Regarding Friendship Evangelism

Working my way through John Leonard’s book Get Real: Sharing Your Everyday Faith Every Day and I was struck by some of the comments he makes concerning friendship evangelism:

[T]he conventional wisdom today is that friendship evangelism is the only form of evangelism. We all have a story of who we led a friend to Christ, or even how we came to faith through the influence of a friend. In fact, friendship is so stressed that it would seem that “being a friend” is all that’s needed to win people to Christ. It is this underlying belief that is so unbiblical (p. 65).


What does our Lord ask us to do? He asks us to love our enemies (Luke 6:27), pray for those who persecute us (Matthew 5:44), and bless those who curse us (Luke 6:28). Fully biblical evangelism is, in fact, enemy evangelism – loving, blessing, and praying for our enemies. We don’t need Jesus in order to love our friends – most of the time! We don’t have to rely on his grace to be kind to those we care about. Therefore, the world pays no attention to our bold statements about how different Christ has made us when there’s nothing extraordinary needed to love and care for our friends alone (pp. 65-66).


Enemy evangelism is dependent on Christ and the Holy Spirit. Friendship evangelism puts the focus on us, limiting the power of the gospel to our ability to be friendly. At the heart of friendship evangelism is the unspoken belief that the more people know me, the more they will want Jesus (p. 66).


The paradigm driving friendship evangelism gives us an excuse not to witness because if we’re not a friend of the person we’re exempt from speaking to them. This may explain why so few Christians witness today – because they have so few friends and the friends they have are not interested in the gospel. We need to reverse the way we do things. Instead of making friends, hoping that one day they will be interested in the gospel, we should find people who are interested in the gospel and befriend them (p. 67).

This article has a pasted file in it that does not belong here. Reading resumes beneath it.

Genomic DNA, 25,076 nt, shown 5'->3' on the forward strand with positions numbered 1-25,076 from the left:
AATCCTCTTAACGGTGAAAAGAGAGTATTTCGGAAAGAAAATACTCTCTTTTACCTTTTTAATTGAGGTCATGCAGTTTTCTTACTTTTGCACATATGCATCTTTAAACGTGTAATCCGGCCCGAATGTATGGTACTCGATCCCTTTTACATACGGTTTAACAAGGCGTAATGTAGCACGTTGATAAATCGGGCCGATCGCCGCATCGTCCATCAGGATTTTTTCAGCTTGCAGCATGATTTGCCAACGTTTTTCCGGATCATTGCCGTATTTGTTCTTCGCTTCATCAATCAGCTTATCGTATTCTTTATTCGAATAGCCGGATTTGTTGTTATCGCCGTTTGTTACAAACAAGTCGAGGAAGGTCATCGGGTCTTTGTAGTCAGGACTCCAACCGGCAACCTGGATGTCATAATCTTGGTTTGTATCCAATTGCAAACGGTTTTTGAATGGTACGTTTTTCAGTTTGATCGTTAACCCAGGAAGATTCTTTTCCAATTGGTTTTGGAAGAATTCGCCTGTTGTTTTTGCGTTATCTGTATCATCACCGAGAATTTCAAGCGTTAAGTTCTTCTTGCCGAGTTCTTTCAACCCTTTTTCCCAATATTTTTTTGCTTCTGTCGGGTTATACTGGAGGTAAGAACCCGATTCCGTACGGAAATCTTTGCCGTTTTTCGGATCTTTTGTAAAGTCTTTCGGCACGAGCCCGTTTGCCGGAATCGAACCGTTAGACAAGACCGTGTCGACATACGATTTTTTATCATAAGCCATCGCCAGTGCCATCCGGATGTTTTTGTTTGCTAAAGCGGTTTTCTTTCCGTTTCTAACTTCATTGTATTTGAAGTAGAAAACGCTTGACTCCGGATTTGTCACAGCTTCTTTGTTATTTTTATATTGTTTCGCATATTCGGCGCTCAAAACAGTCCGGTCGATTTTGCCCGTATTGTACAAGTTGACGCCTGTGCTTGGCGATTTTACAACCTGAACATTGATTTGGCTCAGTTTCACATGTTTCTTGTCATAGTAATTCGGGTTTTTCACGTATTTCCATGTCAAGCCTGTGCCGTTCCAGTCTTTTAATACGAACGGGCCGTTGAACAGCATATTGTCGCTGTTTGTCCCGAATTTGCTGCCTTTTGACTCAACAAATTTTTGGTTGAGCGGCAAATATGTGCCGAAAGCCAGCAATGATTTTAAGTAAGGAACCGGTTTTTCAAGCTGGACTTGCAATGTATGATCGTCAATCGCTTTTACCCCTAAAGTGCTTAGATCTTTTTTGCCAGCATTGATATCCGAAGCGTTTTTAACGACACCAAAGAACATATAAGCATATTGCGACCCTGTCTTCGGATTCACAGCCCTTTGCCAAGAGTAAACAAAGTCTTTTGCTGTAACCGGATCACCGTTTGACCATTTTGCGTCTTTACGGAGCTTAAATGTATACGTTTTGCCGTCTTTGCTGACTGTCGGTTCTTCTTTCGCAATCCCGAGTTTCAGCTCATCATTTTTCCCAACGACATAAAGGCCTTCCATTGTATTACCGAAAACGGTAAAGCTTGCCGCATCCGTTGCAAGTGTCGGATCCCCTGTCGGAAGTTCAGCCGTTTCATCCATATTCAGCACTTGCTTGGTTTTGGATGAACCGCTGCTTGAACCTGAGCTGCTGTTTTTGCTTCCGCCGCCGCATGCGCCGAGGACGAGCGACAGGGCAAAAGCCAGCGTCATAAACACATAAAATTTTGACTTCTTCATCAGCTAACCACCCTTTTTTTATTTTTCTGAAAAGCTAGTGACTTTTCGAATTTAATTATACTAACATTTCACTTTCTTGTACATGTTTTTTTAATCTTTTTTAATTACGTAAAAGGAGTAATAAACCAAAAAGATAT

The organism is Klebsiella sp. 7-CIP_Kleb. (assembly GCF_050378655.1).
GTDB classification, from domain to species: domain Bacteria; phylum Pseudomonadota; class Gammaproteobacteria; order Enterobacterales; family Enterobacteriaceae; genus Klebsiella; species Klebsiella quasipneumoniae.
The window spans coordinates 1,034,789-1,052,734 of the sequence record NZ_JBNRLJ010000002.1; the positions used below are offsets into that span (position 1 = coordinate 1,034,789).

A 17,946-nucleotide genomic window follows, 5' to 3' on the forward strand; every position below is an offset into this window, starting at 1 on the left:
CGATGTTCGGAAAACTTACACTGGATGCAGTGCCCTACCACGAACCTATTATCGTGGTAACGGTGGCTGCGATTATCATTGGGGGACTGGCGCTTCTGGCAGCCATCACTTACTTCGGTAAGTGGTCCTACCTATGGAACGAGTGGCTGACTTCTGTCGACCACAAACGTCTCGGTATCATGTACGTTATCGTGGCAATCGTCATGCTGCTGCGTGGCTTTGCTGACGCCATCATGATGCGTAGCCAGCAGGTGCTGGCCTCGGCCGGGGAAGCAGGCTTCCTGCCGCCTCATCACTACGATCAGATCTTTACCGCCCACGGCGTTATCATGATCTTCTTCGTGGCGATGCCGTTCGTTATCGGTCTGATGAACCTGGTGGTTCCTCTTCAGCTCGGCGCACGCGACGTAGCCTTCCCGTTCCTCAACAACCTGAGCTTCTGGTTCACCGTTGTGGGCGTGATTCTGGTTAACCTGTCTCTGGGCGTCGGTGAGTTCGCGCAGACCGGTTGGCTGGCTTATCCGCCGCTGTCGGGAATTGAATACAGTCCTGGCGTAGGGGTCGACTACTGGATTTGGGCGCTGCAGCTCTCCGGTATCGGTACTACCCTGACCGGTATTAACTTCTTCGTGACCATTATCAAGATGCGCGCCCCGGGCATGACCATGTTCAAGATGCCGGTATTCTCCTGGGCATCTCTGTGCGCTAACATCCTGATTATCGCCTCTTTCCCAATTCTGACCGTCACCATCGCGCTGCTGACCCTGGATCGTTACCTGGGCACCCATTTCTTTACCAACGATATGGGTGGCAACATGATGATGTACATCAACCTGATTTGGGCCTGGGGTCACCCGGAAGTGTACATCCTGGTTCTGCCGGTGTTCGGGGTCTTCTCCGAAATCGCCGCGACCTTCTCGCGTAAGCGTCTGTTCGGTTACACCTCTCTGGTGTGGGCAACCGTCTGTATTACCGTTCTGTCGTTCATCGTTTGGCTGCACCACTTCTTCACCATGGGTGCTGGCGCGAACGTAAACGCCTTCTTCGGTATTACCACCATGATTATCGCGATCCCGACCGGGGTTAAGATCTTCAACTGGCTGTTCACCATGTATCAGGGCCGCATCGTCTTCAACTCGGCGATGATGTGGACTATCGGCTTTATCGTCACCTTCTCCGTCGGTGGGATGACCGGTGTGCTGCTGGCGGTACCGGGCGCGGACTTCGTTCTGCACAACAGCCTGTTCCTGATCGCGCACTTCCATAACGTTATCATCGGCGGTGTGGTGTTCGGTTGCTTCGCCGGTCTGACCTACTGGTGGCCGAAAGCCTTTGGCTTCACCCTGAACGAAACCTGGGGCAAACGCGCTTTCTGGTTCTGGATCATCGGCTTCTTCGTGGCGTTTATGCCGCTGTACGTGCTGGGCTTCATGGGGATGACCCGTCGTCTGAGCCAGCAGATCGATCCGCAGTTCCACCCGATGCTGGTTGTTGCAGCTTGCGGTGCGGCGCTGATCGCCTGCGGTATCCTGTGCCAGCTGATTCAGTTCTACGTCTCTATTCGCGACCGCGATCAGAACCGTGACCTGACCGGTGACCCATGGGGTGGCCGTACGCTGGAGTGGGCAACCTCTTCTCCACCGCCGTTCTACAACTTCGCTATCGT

1. I’ve read several books on relational and friendship evangelism. I even review a few. The common critique of friendship evangelism is that this method is “actions alone.” Even the comments above seem to fall into that.

    I think the go-to fountain heads in this category would be Joe Aldrich, LIfestyle Evangelism, and the Becoming a Contagious Christian by Hybels.

    What I observe is that none of these books teach “actions alone.” Each a pretty clear that we need a verbal conversation with our friends.

    I don’t think “Actions alone” is the teaching of these books. I think personal fear blocks the sharing of our faith as these leaders encourage us to do.

    In other words, the failure of friendship evangelism is not a supposed teaching of “be nice” only, but the fear that paralyzes people from speaking when given the opportunity.

    I elaborate more on this “distortion” in a review of different evangelism styles:

  2. Those are fair points, Chris, thanks for bringing them up. Based on what I’ve read of Leonard’s books so far, I don’t think he’d disagree with you on this, but is addressing some of the more extreme popular forms of FE.

    1. Does he cite a teacher or book that teaches actions only? I’m looking for one.

      I’ve read a lot of books over the years and don’t remember such a book.

      Doesn’t mean they don’t exist, but I’ve not read one.

      1. I’ve run into this idea alot – but I have yet to find a published author properly cited who teaches “actions only.”

        I think the “actions only” critique may try to explain the symptom – seeing people being inactive in sharing their faith. I don’t think the cause is a particular teacher or teaching.

        Instead, I think the cause of inactivity is more related to other things – like the lack of a genuine and profund relationship with Christ, inability to formulate the gospel in words, or a highly awkard fear of rejection.

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